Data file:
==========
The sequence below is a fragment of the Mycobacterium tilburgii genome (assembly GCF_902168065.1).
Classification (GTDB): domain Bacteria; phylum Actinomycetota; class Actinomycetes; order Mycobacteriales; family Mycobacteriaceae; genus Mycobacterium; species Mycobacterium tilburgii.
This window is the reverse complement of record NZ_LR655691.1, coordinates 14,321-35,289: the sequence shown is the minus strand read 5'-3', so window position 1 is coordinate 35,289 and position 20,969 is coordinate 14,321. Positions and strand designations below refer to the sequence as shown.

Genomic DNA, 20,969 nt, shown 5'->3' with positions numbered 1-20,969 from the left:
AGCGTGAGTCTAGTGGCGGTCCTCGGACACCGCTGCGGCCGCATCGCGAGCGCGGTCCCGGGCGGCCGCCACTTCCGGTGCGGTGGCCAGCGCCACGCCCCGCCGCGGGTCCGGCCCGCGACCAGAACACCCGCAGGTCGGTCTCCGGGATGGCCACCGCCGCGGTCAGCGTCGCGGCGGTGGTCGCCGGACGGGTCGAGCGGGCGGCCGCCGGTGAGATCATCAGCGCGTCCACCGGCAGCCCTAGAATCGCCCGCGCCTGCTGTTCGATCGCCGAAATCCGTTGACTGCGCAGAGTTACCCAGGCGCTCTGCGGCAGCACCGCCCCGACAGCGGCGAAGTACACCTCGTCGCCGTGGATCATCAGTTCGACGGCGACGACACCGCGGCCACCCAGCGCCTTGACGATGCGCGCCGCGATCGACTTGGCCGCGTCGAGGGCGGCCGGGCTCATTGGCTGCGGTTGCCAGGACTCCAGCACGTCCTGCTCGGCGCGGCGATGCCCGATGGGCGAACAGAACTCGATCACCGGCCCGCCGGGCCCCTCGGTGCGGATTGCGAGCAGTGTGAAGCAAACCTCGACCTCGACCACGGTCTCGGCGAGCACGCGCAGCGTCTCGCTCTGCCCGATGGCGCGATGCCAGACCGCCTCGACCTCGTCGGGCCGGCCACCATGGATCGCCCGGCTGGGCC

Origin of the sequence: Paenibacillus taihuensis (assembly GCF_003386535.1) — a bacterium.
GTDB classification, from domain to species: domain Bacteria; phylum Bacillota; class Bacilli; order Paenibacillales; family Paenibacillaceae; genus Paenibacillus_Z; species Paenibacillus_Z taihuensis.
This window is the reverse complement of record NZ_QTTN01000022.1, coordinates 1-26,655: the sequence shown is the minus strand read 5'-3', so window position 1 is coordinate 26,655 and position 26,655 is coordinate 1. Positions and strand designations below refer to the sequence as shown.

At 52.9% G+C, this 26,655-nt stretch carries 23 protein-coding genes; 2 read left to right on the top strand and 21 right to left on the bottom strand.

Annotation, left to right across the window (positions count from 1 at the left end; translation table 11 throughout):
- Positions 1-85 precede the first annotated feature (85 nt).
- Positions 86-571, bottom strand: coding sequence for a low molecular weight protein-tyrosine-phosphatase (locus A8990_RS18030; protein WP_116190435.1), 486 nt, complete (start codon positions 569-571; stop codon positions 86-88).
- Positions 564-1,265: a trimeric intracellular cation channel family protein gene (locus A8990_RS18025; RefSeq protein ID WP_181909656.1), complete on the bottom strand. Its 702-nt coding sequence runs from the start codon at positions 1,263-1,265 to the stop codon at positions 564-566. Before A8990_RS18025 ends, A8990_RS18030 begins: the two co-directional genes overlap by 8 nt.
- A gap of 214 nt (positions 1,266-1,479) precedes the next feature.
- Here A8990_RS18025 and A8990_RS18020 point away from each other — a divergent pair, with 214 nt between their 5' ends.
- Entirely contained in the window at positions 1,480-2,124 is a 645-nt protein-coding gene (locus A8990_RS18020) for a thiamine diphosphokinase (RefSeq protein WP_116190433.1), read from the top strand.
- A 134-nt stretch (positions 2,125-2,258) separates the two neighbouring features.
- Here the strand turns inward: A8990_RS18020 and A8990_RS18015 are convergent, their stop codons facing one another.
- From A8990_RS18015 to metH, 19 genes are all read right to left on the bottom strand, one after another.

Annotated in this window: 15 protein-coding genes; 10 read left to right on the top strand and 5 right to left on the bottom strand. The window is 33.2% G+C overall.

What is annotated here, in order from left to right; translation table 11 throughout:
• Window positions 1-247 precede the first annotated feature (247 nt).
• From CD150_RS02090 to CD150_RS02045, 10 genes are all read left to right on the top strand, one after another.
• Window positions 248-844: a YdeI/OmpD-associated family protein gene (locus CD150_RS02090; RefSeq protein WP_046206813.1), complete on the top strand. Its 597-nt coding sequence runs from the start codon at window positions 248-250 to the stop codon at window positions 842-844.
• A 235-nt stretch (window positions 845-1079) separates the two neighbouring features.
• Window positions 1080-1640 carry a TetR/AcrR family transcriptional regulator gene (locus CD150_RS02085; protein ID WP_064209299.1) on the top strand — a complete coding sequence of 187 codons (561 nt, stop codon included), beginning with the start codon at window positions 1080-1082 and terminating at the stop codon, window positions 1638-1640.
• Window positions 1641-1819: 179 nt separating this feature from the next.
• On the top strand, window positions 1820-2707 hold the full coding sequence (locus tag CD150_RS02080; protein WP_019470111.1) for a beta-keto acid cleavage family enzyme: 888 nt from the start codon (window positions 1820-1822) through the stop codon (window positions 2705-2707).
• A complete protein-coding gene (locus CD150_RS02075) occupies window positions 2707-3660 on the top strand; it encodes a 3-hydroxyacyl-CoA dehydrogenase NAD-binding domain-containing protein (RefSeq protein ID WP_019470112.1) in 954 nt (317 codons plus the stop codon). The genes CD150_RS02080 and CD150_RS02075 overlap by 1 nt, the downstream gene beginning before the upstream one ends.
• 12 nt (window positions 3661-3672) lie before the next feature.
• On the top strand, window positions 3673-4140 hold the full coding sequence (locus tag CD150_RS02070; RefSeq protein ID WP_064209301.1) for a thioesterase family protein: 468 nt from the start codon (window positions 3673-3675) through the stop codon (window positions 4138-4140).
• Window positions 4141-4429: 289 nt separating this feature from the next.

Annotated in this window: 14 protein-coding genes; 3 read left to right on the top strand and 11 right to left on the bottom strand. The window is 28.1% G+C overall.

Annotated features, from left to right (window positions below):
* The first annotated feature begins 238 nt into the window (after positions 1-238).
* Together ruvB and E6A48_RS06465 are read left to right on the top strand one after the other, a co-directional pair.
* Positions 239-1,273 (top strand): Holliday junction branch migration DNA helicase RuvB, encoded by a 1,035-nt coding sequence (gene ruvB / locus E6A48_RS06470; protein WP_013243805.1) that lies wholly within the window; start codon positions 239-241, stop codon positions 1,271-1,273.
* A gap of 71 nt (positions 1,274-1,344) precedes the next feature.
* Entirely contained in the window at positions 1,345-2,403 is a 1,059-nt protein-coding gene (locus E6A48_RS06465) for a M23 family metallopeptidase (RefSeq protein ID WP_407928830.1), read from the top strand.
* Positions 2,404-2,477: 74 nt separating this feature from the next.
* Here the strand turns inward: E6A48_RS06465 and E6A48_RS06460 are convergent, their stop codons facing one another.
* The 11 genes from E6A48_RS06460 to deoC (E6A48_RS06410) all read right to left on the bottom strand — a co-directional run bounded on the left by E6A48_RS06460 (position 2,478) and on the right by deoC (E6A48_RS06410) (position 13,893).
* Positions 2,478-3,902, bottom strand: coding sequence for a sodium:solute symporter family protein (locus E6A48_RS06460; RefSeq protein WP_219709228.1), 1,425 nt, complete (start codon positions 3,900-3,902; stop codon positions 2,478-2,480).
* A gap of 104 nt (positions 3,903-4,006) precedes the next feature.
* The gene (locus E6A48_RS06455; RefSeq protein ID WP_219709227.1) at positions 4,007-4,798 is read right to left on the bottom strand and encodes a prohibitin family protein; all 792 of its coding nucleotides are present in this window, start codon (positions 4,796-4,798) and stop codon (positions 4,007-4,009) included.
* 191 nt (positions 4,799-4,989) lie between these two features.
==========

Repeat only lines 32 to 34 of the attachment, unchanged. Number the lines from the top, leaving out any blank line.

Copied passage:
• Window positions 4141-4429: 289 nt separating this feature from the next.

Annotated in this window: 14 protein-coding genes; 3 read left to right on the top strand and 11 right to left on the bottom strand. The window is 28.1% G+C overall.

Annotated features, from left to right (window positions below):